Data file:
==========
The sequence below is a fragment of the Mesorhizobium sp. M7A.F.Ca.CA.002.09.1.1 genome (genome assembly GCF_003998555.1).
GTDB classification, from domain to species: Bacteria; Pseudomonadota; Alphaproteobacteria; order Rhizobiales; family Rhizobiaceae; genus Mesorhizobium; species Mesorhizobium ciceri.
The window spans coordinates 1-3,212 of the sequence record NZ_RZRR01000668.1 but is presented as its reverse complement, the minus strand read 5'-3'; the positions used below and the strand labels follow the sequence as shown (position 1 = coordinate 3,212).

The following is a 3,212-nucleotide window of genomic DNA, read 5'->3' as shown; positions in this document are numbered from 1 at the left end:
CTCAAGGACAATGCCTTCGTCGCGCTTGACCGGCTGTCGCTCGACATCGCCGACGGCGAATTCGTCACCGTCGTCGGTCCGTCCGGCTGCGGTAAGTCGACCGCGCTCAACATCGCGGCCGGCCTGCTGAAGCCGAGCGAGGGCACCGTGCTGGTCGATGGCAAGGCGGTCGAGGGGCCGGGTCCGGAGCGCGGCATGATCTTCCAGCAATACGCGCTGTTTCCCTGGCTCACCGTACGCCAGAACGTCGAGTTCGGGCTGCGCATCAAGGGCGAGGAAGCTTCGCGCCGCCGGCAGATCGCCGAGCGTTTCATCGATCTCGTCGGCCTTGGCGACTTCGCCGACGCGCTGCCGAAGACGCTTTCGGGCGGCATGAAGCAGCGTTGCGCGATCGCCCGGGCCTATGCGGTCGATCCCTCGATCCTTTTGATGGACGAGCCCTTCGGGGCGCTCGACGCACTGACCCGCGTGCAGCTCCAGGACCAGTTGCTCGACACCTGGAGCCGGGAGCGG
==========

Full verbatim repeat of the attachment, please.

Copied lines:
The sequence below is a fragment of the Mesorhizobium sp. M7A.F.Ca.CA.002.09.1.1 genome (genome assembly GCF_003998555.1).
GTDB classification, from domain to species: Bacteria; Pseudomonadota; Alphaproteobacteria; order Rhizobiales; family Rhizobiaceae; genus Mesorhizobium; species Mesorhizobium ciceri.
The window spans coordinates 1-3,212 of the sequence record NZ_RZRR01000668.1 but is presented as its reverse complement, the minus strand read 5'-3'; the positions used below and the strand labels follow the sequence as shown (position 1 = coordinate 3,212).

The following is a 3,212-nucleotide window of genomic DNA, read 5'->3' as shown; positions in this document are numbered from 1 at the left end:
CTCAAGGACAATGCCTTCGTCGCGCTTGACCGGCTGTCGCTCGACATCGCCGACGGCGAATTCGTCACCGTCGTCGGTCCGTCCGGCTGCGGTAAGTCGACCGCGCTCAACATCGCGGCCGGCCTGCTGAAGCCGAGCGAGGGCACCGTGCTGGTCGATGGCAAGGCGGTCGAGGGGCCGGGTCCGGAGCGCGGCATGATCTTCCAGCAATACGCGCTGTTTCCCTGGCTCACCGTACGCCAGAACGTCGAGTTCGGGCTGCGCATCAAGGGCGAGGAAGCTTCGCGCCGCCGGCAGATCGCCGAGCGTTTCATCGATCTCGTCGGCCTTGGCGACTTCGCCGACGCGCTGCCGAAGACGCTTTCGGGCGGCATGAAGCAGCGTTGCGCGATCGCCCGGGCCTATGCGGTCGATCCCTCGATCCTTTTGATGGACGAGCCCTTCGGGGCGCTCGACGCACTGACCCGCGTGCAGCTCCAGGACCAGTTGCTCGACACCTGGAGCCGGGAGCGG